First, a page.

34. God elevates us
Jesus wants us as friends:
I no longer call you slaves, because a slave does not know what his master is doing. I have called you friends, because I have told you everything I have heard from my Father. John, chapter 15, verse 15
We become friends if we stay close to what Jesus is teaching us. God seeks to clothe us with his presence. He speaks with his Heart:
“I will be like the dew for Israel: he shall blossom like the lily; He shall strike root like the Lebanon cedar.” Hosea, chapter 14, verse 6
God says: “I will be like the dew for Israel.” But we don’t really understand this passage. Because usually our relation with others contains conscious and unconscious blockages and we’ll say: “When you’ll become my friend, I’ll be your friend.”
Usually, we need to know the person, trust him, and then that person can enter our group of friends. This seems the norm in our way of proceeding, before welcoming and accepting friendship.
But for God, when he says: “I will be like the dew for Israel,” he does not say that he will test us to see if he will love us. God isn’t us. He doesn’t expect to create a relationship with us. He loves us immediately. God loves us unconditionally. He loves us despite our faults and sins. He loves us eternally. God is always the dew that surrounds us, he’s always present to his people, his family, he’s the perpetual love that covers us.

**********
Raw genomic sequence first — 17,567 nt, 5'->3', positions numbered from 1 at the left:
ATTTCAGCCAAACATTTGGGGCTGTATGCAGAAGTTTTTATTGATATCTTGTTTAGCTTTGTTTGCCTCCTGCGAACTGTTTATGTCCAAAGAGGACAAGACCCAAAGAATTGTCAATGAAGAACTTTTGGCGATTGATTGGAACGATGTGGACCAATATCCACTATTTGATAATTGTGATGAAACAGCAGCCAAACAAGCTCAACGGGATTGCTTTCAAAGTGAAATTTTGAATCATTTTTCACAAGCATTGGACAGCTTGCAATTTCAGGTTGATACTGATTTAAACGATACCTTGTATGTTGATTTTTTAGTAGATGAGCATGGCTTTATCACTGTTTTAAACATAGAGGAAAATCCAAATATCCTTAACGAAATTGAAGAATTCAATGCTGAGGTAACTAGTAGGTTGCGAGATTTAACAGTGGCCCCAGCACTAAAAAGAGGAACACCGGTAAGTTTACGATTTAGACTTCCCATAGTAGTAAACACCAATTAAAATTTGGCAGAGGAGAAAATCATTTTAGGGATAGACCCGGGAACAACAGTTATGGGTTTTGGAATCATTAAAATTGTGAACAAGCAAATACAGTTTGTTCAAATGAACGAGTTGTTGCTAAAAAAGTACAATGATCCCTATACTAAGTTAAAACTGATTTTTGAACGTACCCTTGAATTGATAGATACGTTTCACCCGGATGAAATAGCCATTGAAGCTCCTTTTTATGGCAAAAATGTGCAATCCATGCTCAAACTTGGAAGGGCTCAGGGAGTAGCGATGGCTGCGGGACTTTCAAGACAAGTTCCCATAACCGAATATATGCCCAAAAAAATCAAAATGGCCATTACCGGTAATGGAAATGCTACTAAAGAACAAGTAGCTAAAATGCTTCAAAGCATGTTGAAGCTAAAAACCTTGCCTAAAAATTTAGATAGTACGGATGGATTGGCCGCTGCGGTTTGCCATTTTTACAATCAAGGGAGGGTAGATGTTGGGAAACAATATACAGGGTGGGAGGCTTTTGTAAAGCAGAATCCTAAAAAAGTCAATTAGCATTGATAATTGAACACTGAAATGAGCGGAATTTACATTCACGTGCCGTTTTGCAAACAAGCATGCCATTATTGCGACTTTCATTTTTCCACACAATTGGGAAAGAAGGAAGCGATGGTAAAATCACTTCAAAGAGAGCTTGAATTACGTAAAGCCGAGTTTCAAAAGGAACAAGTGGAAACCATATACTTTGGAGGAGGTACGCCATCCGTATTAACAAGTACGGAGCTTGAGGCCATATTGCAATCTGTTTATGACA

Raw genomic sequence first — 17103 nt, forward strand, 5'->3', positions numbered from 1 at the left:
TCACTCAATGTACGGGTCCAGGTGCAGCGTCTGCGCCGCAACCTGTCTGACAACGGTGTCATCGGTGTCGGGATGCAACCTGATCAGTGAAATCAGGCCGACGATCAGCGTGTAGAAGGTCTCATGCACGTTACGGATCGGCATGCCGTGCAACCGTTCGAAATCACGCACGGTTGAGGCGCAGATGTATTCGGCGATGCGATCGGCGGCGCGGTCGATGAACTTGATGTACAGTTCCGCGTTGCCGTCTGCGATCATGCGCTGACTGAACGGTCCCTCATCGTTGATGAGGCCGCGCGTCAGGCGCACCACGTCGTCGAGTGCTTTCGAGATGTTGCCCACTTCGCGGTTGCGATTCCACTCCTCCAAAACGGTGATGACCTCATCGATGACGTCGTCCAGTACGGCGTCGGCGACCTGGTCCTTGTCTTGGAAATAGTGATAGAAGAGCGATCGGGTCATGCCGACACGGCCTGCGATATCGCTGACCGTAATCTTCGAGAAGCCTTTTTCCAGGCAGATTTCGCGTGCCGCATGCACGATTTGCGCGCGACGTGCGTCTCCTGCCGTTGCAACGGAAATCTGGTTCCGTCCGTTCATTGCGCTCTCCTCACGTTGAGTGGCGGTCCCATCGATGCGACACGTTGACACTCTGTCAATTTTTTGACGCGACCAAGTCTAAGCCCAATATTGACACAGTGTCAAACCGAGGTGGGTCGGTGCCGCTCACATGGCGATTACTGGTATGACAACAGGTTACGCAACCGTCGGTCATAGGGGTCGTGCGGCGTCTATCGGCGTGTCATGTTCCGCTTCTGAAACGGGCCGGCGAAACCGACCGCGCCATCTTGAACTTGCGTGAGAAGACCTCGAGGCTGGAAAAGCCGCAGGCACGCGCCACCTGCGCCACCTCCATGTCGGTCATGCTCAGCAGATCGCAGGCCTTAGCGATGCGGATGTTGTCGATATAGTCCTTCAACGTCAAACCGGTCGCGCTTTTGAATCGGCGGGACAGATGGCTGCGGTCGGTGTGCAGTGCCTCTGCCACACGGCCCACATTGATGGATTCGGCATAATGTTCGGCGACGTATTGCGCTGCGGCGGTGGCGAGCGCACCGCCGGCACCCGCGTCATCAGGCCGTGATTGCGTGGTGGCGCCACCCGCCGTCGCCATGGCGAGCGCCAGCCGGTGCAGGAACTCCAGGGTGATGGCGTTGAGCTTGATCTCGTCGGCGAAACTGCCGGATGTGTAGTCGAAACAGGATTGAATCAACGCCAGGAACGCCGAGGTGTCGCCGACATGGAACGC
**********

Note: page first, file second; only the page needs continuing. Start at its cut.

The more we’re hurt, the more people have let us down, the more we have experienced disappointments, the more we become trivial in choosing friends. God isn’t such a person. God will never let us down. God lifts us and loves us without any special request from us.
So, the difficulty of entering a relation with God always comes from us, because we fear some of our past supposed friends. We confuse God with people from our past. We fear God, instead of letting him love us. We block our relationship with God in a thousand ways.
We are resourceful in finding reasons and excuses for not honestly following Jesus. We cut ourselves from his love, and we terribly suffer from the lost. We cannot count the cost of refused blessings.
The new American Bible, 2011-2014
Book: A path to conversion, Normand Thomas